And in a lot of ways, it connects to the ideas of adaptation we have been discussing in class the past few days (Really, I have been going to class. I promise!). Today we were honored with the presence of Thomas Leitch, a professor from the University of Delaware and a leading expert on adaptation studies. The first thing he had us do is to draw a picture of Dickens. Well, as many of you know, I am not an artist (as much as I wanted to be, I just couldn’t harness that talent). We all did our best, though and produced our images of Dickens. Then we had to explain how we knew this was Dickens. None of us had ever met Dickens, so where do we get our images—from portraits, pictures, caricatures, books. So what we really think of as Dickens is really just a copy of a copy—Dicken, not Dickens if you will. If you want to see the real Dickens you would have to look at an original photograph of Dickens—but even that’s a copy. So you would have to meet Dickens, but even that presents a problem because in different context we present different versions of ourselves. So do you ever really meet the ‘real’ Dickens? All of this led us to the concept of the inevitability of adaptation. It’s all around us—there is no original. Even people who look down their noses at copies will still conceptualize based on copies. Each and every one of us do this with ourselves and others. We construct truths about who we are and project these in different contexts and to different audiences. So we are often just a copy of ourselves.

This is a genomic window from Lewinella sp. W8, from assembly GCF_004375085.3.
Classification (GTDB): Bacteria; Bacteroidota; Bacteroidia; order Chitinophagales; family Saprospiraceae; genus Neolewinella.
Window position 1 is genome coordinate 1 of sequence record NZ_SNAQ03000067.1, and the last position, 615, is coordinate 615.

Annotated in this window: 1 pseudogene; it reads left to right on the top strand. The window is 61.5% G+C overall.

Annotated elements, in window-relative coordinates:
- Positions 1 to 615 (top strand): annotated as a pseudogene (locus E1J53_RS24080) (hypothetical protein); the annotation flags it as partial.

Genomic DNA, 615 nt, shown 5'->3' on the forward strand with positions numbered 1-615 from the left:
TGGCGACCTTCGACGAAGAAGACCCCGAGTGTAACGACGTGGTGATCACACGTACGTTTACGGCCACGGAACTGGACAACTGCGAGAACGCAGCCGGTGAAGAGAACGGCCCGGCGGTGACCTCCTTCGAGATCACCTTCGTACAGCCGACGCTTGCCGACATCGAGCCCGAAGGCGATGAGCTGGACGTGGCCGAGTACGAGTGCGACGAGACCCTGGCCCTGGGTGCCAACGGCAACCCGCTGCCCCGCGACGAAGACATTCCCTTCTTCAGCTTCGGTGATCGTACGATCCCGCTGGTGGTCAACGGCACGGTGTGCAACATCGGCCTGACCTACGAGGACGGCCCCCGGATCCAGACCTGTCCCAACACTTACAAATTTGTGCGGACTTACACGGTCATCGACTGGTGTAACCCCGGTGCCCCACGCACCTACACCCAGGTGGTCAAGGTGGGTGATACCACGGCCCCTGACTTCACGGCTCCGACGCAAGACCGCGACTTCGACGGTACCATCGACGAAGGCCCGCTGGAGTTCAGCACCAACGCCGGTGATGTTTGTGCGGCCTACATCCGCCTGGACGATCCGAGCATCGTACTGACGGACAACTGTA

The only original that exists is God. And even God tried to adapt Himself. Genesis 1:27 reads “so God created mankind in his own image, in the image of God he created them; male and female he created them.” In essence we spend our lives searching for meaning, for originality and in many ways it is deeply ingrained in our search for the ‘original’. I’m no philosopher or theologian, but it seems to me that these things interconnect in ways and we keep wanting to deny or explain them away. If we started to accept the interconnectedness of the original to the copies, well we might just live happier lives.
Each of us has in our own mind a “right” vision of the ‘original’—be it the original Dickens or God or what have you. When someone presents us with a different adaptation of that original we get our panties in a wad. Perhaps it is time to stop getting upset about the differences, and start asking ourselves why these differences exist instead. We can keep our own visions, but have more intellectual discussions about how the differences developed and why the exist. And, who knows, we might just be surprised by what we find.
Which brings me back to the Redwoods. They are beautiful in the pictures that I see (and post), but the experience trumps the copies, and though the copies may try they will never BE the original. Adaptation is inevitable and valuable—it enriches our experiences and helps us to make meaning. But it doesn’t mean that we stop looking for the how, why, or where the original exists. And when we find a whisper of the original it can be a magnificent experience—especially when we start to understand that the original can’t be put in a box. Humility. It’s a beautiful thing.